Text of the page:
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Hoffmann, R. A wiki for the life sciences where authorship matters. Nature Genetics (2008)

Rapid-flow resonance Raman spectroscopy of photolabile molecules: rhodopsin and isorhodopsin.

We have devised a method for obtaining the resonance Raman spectrum of a photolabile molecule before it is modified by light. The essence of this technique is that the sample is flowed through the light beam at a sufficiently high velocity so that the fraction of photoisomerized (or photodestroyed) molecules in the illuminated volume is very low. This rapid-flow technique has enabled us to measure the resonance Raman spectrum of unphotolyzed bovine rhodopsin in Ammonyx LO detergent solution and in sonicated retinal disc membranes. The major features of these spectra, which are very similar to one another, are the protonated Schiff base line near 1660 cm-1, the ethylenic line at 1545 cm-1, lines due to skeletal modes at 1216, 1240, and 1270 cm-1, and a line due to C-H bending at 971 cm-1. The resonance Raman spectrum of unphotolyzed isorhodopsin formed by the addition of 9-cis-retinal to opsin was also measured. The spectrum of isorhodopsin is more complex and differs markedly from that of rhodopsin. In isorhodopsin, the ethylenic line is shifted to 1550 cm-1, and there are six lines between 1153 and 1318 cm-1. The rapid-flow technique described here makes it feasible to control the extent of interaction between light and any photolabile molecule. We present a theory for predicting the effective sample composition in the illuminated volume as a function of the flow rate, light intensity, and spectral characteristics of the photolabile species.[1]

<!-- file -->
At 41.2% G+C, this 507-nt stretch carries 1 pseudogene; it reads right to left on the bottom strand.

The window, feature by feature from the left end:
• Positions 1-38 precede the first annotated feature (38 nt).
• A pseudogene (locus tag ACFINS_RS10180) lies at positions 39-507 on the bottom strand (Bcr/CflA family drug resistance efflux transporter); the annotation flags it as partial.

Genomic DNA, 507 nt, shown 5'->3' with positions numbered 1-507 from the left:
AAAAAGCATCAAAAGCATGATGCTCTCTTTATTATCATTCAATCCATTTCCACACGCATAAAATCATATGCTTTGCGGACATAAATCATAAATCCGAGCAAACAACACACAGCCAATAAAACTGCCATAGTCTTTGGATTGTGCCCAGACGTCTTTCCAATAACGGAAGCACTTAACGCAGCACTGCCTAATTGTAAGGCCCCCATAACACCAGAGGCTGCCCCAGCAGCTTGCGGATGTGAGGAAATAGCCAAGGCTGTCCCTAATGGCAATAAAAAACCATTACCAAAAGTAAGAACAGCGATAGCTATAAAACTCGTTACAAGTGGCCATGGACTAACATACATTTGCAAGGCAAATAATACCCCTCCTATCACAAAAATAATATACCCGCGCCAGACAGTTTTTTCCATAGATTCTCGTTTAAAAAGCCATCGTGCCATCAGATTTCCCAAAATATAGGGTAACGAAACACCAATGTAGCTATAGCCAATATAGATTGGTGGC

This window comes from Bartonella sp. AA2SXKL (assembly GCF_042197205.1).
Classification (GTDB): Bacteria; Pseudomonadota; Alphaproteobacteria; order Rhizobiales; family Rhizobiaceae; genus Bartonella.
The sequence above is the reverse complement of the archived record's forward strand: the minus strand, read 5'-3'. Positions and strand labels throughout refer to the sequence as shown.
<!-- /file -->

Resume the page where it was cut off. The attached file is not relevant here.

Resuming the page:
1. Rapid-flow resonance Raman spectroscopy of photolabile molecules: rhodopsin and isorhodopsin. Mathies, R., Oseroff, A.R., Stryer, L. Proc. Natl. Acad. Sci. U.S.A. (1976) [Pubmed]
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